There’s an interesting article in the Edmonton Journal about our container port and its impact on the western economy. Jeff Burghardt gave a speech in Alberta yesterday, where he said that the container shipping lines can make more money returning the containers empty than they can waiting to have them filled in Canada for a return trip. A situation that will provide a substantial challenge to turn around.
He also said that west coast labour costs are too high and that container farms in Edmonton and Grande Prairie might be better locations for filling any containers destined for export.
Will this have any impact on our expected boom times here, especially if the spin off jobs are going to points further east?
Here’s the link to the Journal which of course goes dead after a bit,
so with that in mind the entire article is below.
Exporters out of luck at new B.C. terminal
Lucrative Asian imports trump Prairie products
By David Finlayson
The Edmonton Journal
Thursday, September 14, 2006
EDMONTON - Prairie manufacturers may not initially benefit from the new Prince Rupert container port because of the huge demand for containers in Asia, a gathering of agricultural producers heard Wednesday.
Container shipping lines can get four times the price for goods coming to North America from China and other Asian nations, so they don’t want to slow their return by filling them up with less lucrative goods from Western Canada, Prince Rupert Grains Ltd. president Jeff Burghardt told a Growing Alberta meeting.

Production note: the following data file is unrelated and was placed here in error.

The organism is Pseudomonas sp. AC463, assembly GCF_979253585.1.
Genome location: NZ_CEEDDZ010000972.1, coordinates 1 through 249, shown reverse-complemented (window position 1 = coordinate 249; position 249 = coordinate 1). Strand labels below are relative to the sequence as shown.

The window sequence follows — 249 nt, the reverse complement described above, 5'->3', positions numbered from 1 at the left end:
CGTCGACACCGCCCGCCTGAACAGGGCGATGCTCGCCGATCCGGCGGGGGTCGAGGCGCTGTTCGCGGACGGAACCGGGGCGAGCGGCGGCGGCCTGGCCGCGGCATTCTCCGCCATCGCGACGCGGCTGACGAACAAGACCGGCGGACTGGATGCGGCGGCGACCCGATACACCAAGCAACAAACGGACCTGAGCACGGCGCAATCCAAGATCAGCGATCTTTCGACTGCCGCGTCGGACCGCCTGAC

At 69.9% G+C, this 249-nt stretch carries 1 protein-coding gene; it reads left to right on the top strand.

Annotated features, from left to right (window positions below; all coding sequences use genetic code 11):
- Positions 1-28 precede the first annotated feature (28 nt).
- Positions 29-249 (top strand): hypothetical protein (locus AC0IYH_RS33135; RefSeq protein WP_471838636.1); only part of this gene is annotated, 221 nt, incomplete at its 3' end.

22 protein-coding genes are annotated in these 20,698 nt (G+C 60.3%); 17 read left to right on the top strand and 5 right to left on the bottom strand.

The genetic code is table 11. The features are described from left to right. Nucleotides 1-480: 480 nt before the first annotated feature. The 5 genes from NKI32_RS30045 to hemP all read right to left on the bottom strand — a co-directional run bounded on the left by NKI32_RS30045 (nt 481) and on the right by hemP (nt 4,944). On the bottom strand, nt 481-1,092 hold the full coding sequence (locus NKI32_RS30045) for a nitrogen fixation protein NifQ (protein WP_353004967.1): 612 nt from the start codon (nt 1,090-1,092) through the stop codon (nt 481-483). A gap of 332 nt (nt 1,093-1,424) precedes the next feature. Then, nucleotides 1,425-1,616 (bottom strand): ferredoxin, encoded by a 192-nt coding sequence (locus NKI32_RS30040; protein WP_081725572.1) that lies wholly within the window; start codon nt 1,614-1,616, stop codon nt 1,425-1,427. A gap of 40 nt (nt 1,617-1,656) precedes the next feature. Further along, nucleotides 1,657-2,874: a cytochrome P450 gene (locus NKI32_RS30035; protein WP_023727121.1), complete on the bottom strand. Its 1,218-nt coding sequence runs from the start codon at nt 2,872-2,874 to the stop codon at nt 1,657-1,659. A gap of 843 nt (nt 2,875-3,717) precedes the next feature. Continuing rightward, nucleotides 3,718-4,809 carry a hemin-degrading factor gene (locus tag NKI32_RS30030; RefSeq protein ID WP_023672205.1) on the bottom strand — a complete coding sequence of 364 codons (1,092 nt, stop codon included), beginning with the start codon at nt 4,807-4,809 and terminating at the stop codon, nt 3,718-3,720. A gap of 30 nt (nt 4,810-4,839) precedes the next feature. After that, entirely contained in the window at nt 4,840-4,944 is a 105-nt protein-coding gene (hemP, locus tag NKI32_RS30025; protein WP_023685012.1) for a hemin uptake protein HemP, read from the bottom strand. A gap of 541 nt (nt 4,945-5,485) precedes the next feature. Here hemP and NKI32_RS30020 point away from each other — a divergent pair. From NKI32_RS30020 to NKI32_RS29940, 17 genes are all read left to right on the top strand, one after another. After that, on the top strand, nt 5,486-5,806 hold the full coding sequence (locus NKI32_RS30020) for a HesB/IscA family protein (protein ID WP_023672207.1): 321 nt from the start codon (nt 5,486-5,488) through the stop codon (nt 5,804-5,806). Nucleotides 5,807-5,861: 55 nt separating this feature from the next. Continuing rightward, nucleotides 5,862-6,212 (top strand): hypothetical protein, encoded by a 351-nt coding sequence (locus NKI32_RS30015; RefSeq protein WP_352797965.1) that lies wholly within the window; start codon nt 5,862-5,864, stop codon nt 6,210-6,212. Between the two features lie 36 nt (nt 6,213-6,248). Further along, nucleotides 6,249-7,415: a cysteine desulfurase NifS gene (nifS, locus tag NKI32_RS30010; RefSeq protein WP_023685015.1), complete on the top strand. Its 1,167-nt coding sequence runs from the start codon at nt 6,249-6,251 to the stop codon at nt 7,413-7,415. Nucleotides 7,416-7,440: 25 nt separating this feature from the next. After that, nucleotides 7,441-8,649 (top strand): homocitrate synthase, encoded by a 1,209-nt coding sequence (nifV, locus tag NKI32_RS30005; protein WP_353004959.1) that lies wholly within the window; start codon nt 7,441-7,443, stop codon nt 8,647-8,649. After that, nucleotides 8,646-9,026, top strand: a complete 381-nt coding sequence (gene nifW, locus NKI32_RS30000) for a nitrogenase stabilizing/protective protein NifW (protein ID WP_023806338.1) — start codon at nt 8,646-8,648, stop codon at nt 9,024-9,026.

"The opportunity on the container side is in importing, and we have to find a way in five or six years to turn them around full.
“But it’s a substantial challenge,” said Burghardt, who also sits on the non-profit Northwest Corridor Development Corp.
Inland container collection facilities must be strategically located to get the economies of scale to compete, he said.
Container facilities in Edmonton and perhaps Grande Prairie will become increasingly important because West Coast labour is too expensive to fill containers there and still be competitive, Burghardt said.
And it would take a six-month shutdown at Prince Rupert to break that, he said.
“It’s all about creating value and not adding cost. And it’s not solely for the 340,000 residents of northern B.C. It’s also for producers who want to lower their transportation costs.”
The first $170-million phase of the container port is scheduled for completion next year, with a $250-million second phase to follow.
Prince Rupert also plans to expand its grain and coal handling facilities, and has 1,200 acres of industrial land ready for development. Burghardt also sees opportunities in sulphur exports, and in plans to develop British Columbia’s offshore oil and gas fields.
Prince Rupert is the closest port to the huge Asian markets, as well as the deepest and safest harbour on the west coast of North America. And this year rail rates were lower than to Vancouver.
But so much depends on improving the road and rail networks as transportation has taken a back seat to social services and health in federal government funding, Burghardt said.
And there’s a funding inconsistency problem when the Great Lakes St. Lawrence Seaway system is allowed to run a $75-million annual deficit, but if you want to open a customs office out West to make it easier for tourists it has to pay for itself from day one, he said.
It’s expected over the next 15 years that $1.4 billion in private money will be spent on railways and port terminals in Western Canada, and $2.6 billion in public funds for highway improvements, Burghardt said. But it’s key to have east-west connections as well as north-south to bring processing closer to the raw materials, he added.
Burghardt acknowledged grain exports through Prince Rupert have dropped substantially in the last five years, mainly due to poor crops. And debt has grown at Prince Rupert Grain, which is owned by Canada’s five largest grain companies.
However, there will be enough volume in the long term for the two Vancouver grain terminals and Prince Rupert all to do well, he said.